State of Civilization
Science and Technology
Civilization and Cosmos
Civilization in Space
A look at our future
2015 Dec 1
We are now on the threshold of a crucial event as human civilization is poised to extend beyond Earth. The long-term survival of humanity, as for every civilization born on a planet, requires that we expand beyond our home planet and beyond our home star. It is also a necessary action to keep our civilization from stagnating, as did several early civilizations on Earth. Space provides a challenge to our will, our technology, and our philosophy of life. These challenges impel us to go now rather than idling on Earth until we are finally forced into action by circumstances.
For nearly seven millennia, small, rather fragile civilizations were scattered around the planet. Attempts by conquerors to unify some of these civilizations failed in the long term, typically shortly after their deaths. A different kind of unification began about four hundred years ago, based on commerce and technology backed by sea power. Britain began a process that by the close of the millennium resulted in a single human civilization spanning the planet. While there are many distinct societies and cultures within it, there is only one civilization. It is a planetary civilization.
The process begun by the British and a few other peoples obviously achieved major changes. Ironically, some of the changes that were the most important, were not wanted by the British people who began the process. The very nature of societies changed. Colonies revolted and established new forms of social structures. Monarchies were strongly involved with the beginning of the process, and yet were destroyed by the resulting changes. Even the British monarchy barely survived, and today is only a vestige of what it once was. Populations demanded, and got, changes in the old order of things. Those changes came out of the turmoil and intellectual challenges of the process of building the new planetary civilization.
The establishment of societies independent of political control from Earth appears inevitable. If private facilities are constructed in Earth orbit, political independence might be gained within a century. If only government facilities are constructed in Earth orbit, political independence for space societies might be a few centuries away.
The New Settlers
The mentalities of settlers has frequently been that of wanting personal independence, to have the ability to exercise self-determination. At least some of the space people will have that characteristic. Control and taxation from Earth conflicts both with the desire for self-determination and the need to meet the extreme costs of life in space. People living in space and enduring the hazards and deprivations of early settlement life will resent any attempts to impose control and taxation from Earth. They will especially resent a dictum denying them full ability and freedom to use resources they recover, while people on Earth (at least those in relatively free societies) have the traditional freedom to do so. The simplest course of action by the space people if the "treaty" or successor agreement is passed is to ignore the tax; it will be a hard one to collect.
Communications and transportation have always hampered the existence of political empires. This will continue to be true in space, where no amount of effort behind a political law can make it override a physical law. Thus the large distances across space will hinder the exertion of political authority from Earth to other habitation sites. Those sites in Earth orbit are the most susceptible to continuing political control from Earth.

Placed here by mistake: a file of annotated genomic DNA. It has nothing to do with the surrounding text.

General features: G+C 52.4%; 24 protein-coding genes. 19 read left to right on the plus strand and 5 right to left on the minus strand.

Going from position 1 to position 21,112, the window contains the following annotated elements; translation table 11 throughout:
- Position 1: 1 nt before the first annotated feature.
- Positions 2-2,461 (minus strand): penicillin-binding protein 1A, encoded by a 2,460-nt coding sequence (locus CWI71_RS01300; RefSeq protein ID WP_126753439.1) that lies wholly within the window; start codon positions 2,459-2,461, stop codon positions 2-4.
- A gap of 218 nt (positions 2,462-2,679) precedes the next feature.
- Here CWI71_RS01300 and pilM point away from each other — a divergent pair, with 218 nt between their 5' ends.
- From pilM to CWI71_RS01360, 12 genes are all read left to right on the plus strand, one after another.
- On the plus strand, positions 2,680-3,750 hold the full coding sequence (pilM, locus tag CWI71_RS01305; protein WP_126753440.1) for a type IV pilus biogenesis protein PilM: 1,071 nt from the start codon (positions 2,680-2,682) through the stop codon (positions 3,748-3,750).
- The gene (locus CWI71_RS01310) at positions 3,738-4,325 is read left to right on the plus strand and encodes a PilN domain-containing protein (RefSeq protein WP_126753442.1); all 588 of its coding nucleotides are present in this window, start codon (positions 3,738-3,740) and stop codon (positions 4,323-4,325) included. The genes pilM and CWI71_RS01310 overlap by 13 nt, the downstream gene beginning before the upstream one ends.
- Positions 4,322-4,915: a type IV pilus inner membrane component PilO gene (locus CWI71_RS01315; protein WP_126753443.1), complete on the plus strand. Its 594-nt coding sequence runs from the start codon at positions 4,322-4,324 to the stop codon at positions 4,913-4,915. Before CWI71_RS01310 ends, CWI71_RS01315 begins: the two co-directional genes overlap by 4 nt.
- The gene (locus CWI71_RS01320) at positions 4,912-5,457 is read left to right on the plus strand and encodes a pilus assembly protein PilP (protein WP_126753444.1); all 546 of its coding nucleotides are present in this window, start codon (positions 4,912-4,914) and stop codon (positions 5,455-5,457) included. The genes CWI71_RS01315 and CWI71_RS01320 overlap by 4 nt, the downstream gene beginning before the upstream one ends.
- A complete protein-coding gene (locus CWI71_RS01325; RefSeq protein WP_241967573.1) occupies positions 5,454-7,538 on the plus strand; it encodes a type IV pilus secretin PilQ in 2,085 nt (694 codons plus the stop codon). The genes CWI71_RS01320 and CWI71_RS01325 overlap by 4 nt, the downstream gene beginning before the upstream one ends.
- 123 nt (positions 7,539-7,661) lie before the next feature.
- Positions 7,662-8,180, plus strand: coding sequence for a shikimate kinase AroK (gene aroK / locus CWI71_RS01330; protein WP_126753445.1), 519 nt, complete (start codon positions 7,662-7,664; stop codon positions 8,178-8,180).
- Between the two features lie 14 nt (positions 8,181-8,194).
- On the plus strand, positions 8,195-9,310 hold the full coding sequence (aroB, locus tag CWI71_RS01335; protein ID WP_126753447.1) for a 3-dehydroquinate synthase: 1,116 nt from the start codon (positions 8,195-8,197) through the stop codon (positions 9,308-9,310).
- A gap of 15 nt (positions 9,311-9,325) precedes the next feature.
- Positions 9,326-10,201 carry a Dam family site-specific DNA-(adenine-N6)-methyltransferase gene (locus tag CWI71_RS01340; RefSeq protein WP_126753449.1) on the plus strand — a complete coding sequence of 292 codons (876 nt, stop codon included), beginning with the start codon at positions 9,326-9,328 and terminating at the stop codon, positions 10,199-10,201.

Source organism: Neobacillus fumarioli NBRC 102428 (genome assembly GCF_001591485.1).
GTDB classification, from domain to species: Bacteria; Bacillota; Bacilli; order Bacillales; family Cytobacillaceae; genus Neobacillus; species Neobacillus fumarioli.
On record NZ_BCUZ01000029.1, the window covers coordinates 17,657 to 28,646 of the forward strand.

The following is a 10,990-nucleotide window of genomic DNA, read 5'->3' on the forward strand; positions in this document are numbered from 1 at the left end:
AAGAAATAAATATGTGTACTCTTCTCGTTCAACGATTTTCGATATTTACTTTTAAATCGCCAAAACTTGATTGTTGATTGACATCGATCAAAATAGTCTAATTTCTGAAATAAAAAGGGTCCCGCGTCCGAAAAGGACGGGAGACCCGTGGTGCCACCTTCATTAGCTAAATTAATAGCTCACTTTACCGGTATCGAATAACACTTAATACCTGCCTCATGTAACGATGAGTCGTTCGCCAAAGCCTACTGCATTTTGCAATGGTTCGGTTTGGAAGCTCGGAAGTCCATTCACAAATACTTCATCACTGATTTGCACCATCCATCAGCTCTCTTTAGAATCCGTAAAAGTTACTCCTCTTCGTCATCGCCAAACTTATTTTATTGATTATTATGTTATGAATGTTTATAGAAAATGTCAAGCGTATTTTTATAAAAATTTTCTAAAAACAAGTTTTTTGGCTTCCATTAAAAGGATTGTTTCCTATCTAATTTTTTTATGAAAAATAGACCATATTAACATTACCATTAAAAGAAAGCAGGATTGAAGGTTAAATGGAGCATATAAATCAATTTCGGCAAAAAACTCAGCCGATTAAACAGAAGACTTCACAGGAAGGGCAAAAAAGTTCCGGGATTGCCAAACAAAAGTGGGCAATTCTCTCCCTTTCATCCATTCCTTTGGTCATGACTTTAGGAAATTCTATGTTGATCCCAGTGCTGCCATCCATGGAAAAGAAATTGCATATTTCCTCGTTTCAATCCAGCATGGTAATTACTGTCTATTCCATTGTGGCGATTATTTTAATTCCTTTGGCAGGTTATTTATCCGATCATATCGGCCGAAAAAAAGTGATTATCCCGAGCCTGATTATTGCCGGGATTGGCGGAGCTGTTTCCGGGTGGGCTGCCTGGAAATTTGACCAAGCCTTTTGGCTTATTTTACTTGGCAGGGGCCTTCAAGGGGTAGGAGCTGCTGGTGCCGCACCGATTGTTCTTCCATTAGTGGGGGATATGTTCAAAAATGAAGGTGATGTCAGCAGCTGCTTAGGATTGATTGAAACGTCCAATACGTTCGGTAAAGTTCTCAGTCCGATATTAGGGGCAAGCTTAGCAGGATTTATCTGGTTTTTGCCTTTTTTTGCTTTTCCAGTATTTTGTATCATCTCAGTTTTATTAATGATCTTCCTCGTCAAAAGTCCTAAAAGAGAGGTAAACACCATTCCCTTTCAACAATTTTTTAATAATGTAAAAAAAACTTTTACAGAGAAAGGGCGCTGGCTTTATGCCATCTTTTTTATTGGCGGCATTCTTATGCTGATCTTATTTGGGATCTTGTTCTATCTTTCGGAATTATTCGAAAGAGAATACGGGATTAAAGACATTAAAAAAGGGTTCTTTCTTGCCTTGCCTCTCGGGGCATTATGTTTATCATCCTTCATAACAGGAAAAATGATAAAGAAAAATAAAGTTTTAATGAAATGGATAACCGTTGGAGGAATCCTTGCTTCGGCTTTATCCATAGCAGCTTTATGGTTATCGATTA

Societies based on freedom of the individual is a separate issue, not to be confused with political sovereignty. If a State is created in space to control some society, that State has its independence (sovereignty), but the society is not based on full personal freedom since the State controls the society.
New societies established beyond Earth will experiment with new social structures. At some point in human history, a society will be established on the basis of full personal freedom, which necessarily means without a State. This is such a radically different social structure from what presently exists on Earth that implementation on Earth might be essentially impossible within the next few centuries. However, this might be a nearer-term possibility for societies on the frontiers of human civilization–societies in space.
If a society in space gains political independence from Earth, there is a possibility that it might also gain full freedom for its people. This would be a major development in human history because such a society has never existed before.
All peoples likely will be watching the experiments to see what succeeds and what does not, and to see what might be desirable to implement on Earth. This is the manner in which the New World altered the Old World over the previous five hundred years. Seeing alternatives in action helps people to understand the shams and scams that they have had to live under and to demand changes.
Even so, it would be quite surprising to see total adoption on Earth of any social experiments beyond Earth, even if some are enormously successful. The human capacity for rationalization, self-delusion, and resistance to change seems limitless.
Luna is very close to Earth, obviously, but seriously hampered as a settlement site because of its lack of atmosphere and water.
It seems unlikely that a self-sustaining, permanent settlement could exist on Luna.
Mars is the most accessible place where a self-sustaining, permanent settlement could exist. Such a settlement would significantly increase humanity's probability of survival. However, it is not perfect for that purpose because it is very close to Earth on an astronomical scale–that would require settlements at other stars.